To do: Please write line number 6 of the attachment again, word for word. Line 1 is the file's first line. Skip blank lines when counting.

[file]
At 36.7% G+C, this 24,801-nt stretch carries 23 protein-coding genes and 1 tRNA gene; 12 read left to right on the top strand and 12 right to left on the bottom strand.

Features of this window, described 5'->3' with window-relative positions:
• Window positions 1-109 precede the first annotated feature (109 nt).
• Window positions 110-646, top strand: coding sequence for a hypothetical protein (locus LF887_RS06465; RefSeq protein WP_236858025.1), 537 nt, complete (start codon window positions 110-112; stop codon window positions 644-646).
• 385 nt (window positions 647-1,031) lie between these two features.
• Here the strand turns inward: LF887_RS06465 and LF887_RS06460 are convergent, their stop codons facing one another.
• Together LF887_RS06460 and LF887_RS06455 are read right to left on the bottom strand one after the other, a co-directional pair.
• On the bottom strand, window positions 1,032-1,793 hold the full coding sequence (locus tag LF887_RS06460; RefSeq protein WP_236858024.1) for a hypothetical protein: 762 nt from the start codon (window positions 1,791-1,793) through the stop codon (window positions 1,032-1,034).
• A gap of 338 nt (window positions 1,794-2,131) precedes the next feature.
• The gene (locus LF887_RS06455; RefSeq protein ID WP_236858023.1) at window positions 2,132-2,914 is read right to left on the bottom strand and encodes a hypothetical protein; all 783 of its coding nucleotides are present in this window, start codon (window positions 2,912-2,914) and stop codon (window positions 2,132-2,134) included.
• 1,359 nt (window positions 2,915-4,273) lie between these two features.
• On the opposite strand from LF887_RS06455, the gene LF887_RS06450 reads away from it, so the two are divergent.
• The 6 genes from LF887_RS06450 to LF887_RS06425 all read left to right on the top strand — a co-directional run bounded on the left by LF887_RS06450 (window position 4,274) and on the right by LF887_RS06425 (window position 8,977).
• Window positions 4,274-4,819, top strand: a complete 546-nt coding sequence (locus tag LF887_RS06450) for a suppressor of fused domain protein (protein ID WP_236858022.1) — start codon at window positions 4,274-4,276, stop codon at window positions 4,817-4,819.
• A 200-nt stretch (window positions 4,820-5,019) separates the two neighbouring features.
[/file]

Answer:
• Here the strand turns inward: LF887_RS06465 and LF887_RS06460 are convergent, their stop codons facing one another.